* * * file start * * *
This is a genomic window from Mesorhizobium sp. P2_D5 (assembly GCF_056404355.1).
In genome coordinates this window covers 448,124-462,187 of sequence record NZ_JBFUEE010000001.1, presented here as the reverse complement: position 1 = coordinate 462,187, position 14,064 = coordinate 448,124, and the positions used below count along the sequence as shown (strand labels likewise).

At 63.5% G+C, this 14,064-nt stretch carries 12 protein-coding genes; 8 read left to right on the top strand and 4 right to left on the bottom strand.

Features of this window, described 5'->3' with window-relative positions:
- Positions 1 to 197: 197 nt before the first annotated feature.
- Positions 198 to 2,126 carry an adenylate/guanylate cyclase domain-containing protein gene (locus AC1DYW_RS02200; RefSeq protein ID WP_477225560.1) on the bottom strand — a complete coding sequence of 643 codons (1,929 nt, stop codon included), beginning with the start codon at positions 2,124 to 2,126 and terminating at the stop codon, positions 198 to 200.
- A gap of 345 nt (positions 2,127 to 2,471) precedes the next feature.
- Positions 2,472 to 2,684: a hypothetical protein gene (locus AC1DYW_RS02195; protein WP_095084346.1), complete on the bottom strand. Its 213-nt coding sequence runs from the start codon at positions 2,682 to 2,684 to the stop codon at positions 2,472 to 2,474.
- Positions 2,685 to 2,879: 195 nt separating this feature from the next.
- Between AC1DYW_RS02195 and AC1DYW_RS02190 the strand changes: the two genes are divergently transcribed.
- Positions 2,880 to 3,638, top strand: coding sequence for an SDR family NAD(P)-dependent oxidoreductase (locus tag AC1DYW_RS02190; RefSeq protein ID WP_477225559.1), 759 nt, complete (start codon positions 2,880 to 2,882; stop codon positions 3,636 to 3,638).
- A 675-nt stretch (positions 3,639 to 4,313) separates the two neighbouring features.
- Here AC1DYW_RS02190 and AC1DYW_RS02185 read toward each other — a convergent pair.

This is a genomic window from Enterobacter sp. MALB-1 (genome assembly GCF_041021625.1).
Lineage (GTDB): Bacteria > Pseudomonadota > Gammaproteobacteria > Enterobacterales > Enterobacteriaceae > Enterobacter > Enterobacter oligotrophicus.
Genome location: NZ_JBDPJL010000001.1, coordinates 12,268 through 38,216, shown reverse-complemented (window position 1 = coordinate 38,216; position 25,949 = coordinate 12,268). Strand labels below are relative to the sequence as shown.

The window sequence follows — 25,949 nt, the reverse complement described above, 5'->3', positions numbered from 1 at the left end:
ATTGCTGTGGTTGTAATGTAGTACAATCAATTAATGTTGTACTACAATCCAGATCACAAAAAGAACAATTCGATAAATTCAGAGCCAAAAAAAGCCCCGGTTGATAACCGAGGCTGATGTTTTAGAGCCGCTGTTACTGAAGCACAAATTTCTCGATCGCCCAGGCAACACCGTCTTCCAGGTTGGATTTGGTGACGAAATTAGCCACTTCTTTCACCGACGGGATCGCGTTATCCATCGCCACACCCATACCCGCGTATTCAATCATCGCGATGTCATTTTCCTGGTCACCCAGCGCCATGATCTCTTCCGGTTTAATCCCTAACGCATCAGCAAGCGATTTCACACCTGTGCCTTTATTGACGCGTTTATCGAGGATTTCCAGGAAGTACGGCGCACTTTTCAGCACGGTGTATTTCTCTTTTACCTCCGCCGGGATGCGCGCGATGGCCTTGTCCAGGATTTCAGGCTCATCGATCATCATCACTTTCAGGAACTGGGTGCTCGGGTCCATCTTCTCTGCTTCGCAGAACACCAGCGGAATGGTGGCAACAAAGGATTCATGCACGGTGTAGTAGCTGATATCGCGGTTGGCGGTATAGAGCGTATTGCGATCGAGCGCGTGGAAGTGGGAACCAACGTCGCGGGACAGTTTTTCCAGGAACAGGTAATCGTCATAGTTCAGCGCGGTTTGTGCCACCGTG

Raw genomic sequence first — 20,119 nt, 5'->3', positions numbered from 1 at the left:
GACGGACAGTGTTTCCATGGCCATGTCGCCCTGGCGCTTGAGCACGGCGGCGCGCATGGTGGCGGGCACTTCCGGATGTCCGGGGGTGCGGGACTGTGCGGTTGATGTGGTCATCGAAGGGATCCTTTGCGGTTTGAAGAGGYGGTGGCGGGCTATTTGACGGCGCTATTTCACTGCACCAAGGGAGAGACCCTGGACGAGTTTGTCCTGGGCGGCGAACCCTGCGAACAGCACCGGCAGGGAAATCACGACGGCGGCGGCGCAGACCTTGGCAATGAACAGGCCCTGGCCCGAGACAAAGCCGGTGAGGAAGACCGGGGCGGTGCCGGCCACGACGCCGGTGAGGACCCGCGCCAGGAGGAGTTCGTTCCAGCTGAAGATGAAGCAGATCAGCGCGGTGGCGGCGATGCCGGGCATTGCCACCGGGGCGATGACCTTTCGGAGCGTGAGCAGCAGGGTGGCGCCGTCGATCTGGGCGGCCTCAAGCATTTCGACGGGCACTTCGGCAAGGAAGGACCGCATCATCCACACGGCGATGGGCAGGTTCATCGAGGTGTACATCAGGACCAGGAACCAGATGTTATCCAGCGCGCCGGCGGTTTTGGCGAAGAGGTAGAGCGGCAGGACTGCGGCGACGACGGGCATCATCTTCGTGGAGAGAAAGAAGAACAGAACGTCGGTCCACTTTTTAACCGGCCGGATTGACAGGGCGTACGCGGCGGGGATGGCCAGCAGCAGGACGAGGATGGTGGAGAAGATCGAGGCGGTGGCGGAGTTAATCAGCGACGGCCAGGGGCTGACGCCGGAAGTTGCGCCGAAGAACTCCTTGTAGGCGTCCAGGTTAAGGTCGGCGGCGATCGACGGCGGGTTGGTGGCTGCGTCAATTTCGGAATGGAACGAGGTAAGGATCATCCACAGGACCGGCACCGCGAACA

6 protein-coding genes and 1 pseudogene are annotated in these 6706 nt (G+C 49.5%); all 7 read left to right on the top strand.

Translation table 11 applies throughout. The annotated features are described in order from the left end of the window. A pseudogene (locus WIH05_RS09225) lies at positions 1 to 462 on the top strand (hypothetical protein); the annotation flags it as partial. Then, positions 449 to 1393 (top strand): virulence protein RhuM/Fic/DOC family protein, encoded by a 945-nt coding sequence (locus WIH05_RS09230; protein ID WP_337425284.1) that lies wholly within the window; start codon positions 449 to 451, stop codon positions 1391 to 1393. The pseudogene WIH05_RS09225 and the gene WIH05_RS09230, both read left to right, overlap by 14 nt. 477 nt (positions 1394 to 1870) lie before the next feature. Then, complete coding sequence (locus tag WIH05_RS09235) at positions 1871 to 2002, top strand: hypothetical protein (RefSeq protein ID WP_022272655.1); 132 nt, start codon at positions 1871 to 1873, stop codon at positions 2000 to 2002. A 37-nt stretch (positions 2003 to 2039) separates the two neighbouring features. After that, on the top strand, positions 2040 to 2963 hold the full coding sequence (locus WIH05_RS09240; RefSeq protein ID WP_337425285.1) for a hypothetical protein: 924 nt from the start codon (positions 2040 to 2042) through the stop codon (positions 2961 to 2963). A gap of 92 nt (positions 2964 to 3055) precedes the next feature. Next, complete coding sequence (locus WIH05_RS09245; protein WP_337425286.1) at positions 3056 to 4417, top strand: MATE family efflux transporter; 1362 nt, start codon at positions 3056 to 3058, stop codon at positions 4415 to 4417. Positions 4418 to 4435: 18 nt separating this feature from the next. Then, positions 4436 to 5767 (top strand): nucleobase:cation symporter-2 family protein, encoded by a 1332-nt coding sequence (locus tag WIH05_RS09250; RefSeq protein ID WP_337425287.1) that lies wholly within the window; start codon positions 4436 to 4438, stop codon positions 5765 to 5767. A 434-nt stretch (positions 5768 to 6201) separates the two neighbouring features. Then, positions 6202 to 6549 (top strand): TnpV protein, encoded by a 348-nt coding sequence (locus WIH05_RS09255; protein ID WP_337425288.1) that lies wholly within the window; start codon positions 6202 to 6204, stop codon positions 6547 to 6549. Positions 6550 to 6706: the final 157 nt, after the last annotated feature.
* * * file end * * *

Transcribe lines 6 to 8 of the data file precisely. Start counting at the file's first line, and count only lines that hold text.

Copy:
- Positions 198 to 2,126 carry an adenylate/guanylate cyclase domain-containing protein gene (locus AC1DYW_RS02200; RefSeq protein ID WP_477225560.1) on the bottom strand — a complete coding sequence of 643 codons (1,929 nt, stop codon included), beginning with the start codon at positions 2,124 to 2,126 and terminating at the stop codon, positions 198 to 200.
- A gap of 345 nt (positions 2,127 to 2,471) precedes the next feature.
- Positions 2,472 to 2,684: a hypothetical protein gene (locus AC1DYW_RS02195; protein WP_095084346.1), complete on the bottom strand. Its 213-nt coding sequence runs from the start codon at positions 2,682 to 2,684 to the stop codon at positions 2,472 to 2,474.